Thursday, January 12, 2012

Having Fun

The kind of fun kids had when I was coming up was quite different from the attempts at amusement I observe today. For example, we played the simple games of rover-red-rover, Mother may-I, sling the statue, hide-and-seek, leap frog, etc. over and over again, often till way after dark when someone’s mother would insist upon the cessation of noise. Computer games can’t compete with the joy, laughter and physical exercise these activities required.

Even the inside games we played elicited more exuberance than the ones I see around me in 2012. Our church group played upset the applecart at almost every opportunity. And, when we could convince our adult leaders to chaperone it, we would go down to the Ouachita River for a wiener roast. This activity didn’t require a great deal of advance planning. We dumped a block of ice into a washtub, adding soft drinks thereunto, bought some mustard, buns and wieners and took off to the river. We told ghost stories, jokes and tall tales around the fire. We sang such songs as “Do, Lord,” “Kumbaya,” and “This Little Light of Mine.” On one of these river outings, when I was in the “Young People” class at church, the leaders allowed us to play spin the bottle. But, instead of getting or giving a kiss when the bottle pointed to us, we got to walk hand in hand around the edge of the firelight. A lot of romances were sparked that evening.

One of our leaders in the Young People department was a single guy named Silvertooth. I always thought that was an odd name for him, because he had perfectly aligned pearly whites, not a silver one among them. But Silvertooth was a great outdoorsman and he liked to take kids fishing. One Saturday in the springtime, he loaded about 15 of us, both male and female loaded he us, into his Studebaker pickup truck and took us to a very remote pond. He provided the poles, bait and tow sacks for the fish we caught. The fish we caught—catfish, bream, a bass or two and some grindle—were abundant. I had a sack full. A very annoying kid who was not a regular in our group did not catch a single fish because he was too busy bothering the others.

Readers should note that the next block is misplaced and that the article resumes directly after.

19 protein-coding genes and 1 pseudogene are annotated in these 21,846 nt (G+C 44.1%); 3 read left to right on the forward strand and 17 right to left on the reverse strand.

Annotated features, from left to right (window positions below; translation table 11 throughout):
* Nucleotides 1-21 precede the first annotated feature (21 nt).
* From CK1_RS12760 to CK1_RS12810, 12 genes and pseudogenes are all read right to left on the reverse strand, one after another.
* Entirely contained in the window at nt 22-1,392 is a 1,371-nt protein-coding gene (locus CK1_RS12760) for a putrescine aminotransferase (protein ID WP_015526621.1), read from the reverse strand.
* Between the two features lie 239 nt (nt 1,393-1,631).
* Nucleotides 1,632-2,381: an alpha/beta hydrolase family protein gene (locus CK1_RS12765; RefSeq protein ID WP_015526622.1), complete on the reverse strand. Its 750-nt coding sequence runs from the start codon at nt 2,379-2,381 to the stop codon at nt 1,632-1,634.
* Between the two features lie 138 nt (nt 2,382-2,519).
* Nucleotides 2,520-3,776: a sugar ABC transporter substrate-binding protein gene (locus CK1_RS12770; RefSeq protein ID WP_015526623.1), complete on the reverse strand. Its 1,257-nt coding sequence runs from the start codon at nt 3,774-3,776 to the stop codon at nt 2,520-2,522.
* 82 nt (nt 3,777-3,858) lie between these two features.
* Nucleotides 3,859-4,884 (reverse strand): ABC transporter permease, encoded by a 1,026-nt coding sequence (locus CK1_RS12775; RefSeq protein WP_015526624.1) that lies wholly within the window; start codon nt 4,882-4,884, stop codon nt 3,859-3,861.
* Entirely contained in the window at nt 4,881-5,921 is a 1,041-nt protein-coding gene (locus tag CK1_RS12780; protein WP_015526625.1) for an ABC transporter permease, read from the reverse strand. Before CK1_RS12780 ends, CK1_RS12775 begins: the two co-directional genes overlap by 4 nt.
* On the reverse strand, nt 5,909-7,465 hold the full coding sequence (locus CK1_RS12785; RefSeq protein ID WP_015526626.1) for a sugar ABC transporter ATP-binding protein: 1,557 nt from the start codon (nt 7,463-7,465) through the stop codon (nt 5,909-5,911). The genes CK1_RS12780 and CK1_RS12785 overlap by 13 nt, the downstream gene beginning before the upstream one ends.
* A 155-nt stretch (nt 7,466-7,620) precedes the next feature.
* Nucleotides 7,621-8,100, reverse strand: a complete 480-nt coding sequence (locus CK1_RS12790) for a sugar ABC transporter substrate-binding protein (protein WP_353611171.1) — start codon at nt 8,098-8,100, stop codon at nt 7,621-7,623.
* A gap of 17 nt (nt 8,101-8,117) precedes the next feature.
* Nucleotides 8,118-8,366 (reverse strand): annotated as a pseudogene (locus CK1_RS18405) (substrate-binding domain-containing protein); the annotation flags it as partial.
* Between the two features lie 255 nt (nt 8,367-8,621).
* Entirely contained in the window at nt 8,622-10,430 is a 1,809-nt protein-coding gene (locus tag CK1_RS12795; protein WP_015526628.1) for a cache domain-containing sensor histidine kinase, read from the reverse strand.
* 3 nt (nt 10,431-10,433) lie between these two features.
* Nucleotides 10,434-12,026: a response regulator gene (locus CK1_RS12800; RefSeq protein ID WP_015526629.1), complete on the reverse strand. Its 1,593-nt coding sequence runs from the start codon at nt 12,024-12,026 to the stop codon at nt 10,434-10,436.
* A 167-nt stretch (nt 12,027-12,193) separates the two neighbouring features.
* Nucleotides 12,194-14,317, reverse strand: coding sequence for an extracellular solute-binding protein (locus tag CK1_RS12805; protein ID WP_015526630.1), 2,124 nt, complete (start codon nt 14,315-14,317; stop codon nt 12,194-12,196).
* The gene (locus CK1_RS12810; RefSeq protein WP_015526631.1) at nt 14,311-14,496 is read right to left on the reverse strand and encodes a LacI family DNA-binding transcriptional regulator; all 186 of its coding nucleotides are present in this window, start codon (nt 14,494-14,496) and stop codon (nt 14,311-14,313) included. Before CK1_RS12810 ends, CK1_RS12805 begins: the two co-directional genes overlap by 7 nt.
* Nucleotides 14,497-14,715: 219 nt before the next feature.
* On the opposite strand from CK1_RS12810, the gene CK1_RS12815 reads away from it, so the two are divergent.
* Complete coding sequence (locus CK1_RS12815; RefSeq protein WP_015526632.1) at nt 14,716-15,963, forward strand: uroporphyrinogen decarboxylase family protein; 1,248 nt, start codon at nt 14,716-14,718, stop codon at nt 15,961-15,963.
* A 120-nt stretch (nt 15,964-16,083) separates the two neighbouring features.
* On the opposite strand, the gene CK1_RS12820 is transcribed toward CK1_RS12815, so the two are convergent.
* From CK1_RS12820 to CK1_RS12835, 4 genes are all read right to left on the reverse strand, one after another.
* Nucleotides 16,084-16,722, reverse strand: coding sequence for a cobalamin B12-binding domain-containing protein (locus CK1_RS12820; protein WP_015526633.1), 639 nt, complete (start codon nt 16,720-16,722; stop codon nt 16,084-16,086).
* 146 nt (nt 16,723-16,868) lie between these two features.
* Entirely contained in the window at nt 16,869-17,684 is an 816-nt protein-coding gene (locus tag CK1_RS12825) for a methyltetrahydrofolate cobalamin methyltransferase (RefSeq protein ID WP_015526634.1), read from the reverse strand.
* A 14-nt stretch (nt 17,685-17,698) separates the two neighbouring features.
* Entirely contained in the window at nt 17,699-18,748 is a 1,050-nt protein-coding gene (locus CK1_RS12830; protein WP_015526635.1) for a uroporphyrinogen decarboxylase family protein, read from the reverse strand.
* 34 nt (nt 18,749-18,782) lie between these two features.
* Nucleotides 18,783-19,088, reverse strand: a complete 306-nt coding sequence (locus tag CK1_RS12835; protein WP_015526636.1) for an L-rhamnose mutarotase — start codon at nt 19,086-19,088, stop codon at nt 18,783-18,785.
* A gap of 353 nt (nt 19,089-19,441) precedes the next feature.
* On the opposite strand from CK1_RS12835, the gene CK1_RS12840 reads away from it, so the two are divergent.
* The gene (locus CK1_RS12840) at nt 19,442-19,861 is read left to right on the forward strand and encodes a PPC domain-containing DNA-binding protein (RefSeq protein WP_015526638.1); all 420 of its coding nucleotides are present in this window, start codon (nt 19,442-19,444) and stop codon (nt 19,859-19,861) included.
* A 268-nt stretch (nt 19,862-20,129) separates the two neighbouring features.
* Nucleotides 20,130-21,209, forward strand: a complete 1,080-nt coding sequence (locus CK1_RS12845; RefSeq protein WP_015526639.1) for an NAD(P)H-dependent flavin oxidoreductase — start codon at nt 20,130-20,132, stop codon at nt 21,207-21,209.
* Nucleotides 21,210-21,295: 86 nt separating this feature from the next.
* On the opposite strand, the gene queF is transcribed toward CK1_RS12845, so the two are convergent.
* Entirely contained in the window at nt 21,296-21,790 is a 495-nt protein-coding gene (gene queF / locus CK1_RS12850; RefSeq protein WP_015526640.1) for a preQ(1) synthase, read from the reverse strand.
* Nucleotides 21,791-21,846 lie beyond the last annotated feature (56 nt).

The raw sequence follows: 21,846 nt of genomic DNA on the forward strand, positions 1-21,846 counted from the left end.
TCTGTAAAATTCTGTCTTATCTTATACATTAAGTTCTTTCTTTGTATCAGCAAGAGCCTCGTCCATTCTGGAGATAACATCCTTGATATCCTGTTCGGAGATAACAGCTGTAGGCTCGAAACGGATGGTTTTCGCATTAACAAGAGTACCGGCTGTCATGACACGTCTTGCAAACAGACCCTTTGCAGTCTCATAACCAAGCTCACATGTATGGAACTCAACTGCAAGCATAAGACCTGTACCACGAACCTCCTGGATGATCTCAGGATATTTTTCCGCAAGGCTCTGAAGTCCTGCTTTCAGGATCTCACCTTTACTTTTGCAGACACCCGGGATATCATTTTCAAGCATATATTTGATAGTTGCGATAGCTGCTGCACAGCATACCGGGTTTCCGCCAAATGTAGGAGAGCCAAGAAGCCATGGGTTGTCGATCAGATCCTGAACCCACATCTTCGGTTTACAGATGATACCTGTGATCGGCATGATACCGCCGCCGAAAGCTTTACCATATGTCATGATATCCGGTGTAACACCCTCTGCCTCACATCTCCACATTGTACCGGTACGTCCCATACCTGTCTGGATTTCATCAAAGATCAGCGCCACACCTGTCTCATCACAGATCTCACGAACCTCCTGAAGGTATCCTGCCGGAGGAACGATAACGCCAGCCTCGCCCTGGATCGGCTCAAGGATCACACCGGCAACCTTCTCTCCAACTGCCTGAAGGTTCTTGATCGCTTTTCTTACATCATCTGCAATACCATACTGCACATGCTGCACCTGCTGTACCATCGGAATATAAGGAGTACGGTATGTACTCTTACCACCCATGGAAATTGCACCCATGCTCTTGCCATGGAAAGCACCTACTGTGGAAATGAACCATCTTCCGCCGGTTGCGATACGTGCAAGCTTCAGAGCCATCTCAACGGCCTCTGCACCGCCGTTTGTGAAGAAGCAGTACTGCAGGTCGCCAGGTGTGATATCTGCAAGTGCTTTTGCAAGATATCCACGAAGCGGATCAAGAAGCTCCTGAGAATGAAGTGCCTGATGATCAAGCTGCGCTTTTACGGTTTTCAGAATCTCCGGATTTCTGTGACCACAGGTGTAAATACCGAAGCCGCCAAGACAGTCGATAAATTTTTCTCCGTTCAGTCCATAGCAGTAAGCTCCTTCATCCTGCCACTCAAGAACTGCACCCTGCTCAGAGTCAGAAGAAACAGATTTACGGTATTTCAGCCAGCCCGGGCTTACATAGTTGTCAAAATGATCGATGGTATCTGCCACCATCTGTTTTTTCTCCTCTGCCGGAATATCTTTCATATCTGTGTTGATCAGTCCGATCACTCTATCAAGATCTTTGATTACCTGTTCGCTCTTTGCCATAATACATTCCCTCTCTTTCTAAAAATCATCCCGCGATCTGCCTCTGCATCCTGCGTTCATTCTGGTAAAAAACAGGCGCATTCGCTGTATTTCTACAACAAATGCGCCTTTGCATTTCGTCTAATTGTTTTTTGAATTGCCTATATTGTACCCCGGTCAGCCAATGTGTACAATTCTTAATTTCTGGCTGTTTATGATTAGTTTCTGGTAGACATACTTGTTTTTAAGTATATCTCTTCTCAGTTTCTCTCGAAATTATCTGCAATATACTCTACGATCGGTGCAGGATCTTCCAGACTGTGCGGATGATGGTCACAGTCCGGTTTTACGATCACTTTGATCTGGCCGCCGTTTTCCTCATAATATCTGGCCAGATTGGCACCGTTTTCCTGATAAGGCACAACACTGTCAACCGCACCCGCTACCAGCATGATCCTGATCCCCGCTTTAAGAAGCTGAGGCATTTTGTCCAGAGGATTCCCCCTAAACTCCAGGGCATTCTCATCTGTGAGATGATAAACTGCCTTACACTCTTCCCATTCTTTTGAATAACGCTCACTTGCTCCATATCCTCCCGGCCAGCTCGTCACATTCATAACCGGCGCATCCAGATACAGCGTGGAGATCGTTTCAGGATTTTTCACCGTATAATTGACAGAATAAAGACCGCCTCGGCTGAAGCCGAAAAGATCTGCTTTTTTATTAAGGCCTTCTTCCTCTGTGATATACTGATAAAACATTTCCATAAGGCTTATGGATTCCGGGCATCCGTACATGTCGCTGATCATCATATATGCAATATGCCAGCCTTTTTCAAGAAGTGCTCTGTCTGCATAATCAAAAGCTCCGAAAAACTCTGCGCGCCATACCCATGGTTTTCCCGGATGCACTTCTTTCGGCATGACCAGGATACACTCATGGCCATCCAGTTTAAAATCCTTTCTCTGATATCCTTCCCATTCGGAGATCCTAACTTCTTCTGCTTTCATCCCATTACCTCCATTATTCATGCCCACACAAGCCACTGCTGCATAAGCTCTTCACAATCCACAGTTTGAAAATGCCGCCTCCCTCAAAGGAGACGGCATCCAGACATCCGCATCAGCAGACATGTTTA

It just happened that Silvertooth let that guy and me out of the truck at the same stop. The annoying boy grabbed his fishless tow sack and followed me towards my house. I knew he lived in the other direction, so I asked, “Where are you going?”
“I’m coming home with you. You are going to share your fish with me.” And, to get rid of him, I did, right there on the spot. In fact I handed him the whole sack full, mainly because I didn’t want to clean them.

But, what I started out to say was that we used to have fun outside and we got plenty of exercise. Just about any recreation we did required us to move around a lot. Hoping not to sound like an old man longing for the “good old days,” I’d like to say we need more of that kind of fun today.

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